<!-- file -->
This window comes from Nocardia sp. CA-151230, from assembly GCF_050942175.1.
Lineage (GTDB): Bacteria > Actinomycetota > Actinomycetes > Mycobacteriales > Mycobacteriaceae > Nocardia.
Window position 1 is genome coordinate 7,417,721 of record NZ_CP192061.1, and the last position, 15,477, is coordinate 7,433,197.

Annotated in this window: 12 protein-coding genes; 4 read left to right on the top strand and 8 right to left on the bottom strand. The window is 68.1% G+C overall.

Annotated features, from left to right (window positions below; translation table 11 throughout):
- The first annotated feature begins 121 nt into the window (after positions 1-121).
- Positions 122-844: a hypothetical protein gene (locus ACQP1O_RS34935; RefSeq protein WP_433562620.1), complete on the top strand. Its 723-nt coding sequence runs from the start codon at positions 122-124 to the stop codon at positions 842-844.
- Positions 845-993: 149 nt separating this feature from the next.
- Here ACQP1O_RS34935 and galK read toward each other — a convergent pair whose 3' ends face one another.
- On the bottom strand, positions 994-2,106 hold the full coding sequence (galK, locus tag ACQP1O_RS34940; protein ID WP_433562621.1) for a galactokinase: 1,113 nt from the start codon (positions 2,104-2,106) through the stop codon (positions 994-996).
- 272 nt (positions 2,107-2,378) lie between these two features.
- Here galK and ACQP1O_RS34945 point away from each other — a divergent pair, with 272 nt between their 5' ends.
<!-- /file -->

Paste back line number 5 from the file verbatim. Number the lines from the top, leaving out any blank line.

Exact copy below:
Annotated features, from left to right (window positions below; translation table 11 throughout):